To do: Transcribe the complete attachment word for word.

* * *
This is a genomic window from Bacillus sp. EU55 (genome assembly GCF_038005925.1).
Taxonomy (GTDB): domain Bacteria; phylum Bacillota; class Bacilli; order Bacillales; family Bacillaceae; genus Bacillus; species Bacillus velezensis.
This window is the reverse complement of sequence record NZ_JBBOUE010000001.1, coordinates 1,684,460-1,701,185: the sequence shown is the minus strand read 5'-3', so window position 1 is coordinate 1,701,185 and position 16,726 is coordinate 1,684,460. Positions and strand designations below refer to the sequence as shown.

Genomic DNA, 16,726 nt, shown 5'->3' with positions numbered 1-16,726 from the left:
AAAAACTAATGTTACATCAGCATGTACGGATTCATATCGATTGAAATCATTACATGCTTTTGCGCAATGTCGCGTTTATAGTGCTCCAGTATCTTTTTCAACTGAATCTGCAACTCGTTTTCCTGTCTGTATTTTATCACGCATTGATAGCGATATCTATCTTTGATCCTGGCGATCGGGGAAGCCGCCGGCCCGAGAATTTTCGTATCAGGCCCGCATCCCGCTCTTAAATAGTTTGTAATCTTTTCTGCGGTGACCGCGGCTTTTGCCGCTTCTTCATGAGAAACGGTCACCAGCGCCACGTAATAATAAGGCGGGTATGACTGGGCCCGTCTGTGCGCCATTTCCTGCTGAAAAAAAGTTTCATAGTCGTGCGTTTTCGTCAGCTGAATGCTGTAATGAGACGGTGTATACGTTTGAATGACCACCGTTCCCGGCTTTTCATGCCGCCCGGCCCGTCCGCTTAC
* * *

This is a genomic window from Bacillus sp. EU55 (genome assembly GCF_038005925.1).
Taxonomy (GTDB): domain Bacteria; phylum Bacillota; class Bacilli; order Bacillales; family Bacillaceae; genus Bacillus; species Bacillus velezensis.
This window is the reverse complement of sequence record NZ_JBBOUE010000001.1, coordinates 1,684,460-1,701,185: the sequence shown is the minus strand read 5'-3', so window position 1 is coordinate 1,701,185 and position 16,726 is coordinate 1,684,460. Positions and strand designations below refer to the sequence as shown.

Genomic DNA, 16,726 nt, shown 5'->3' with positions numbered 1-16,726 from the left:
AAAAACTAATGTTACATCAGCATGTACGGATTCATATCGATTGAAATCATTACATGCTTTTGCGCAATGTCGCGTTTATAGTGCTCCAGTATCTTTTTCAACTGAATCTGCAACTCGTTTTCCTGTCTGTATTTTATCACGCATTGATAGCGATATCTATCTTTGATCCTGGCGATCGGGGAAGCCGCCGGCCCGAGAATTTTCGTATCAGGCCCGCATCCCGCTCTTAAATAGTTTGTAATCTTTTCTGCGGTGACCGCGGCTTTTGCCGCTTCTTCATGAGAAACGGTCACCAGCGCCACGTAATAATAAGGCGGGTATGACTGGGCCCGTCTGTGCGCCATTTCCTGCTGAAAAAAAGTTTCATAGTCGTGCGTTTTCGTCAGCTGAATGCTGTAATGAGACGGTGTATACGTTTGAATGACCACCGTTCCCGGCTTTTCATGCCGCCCGGCCCGTCCGCTTAC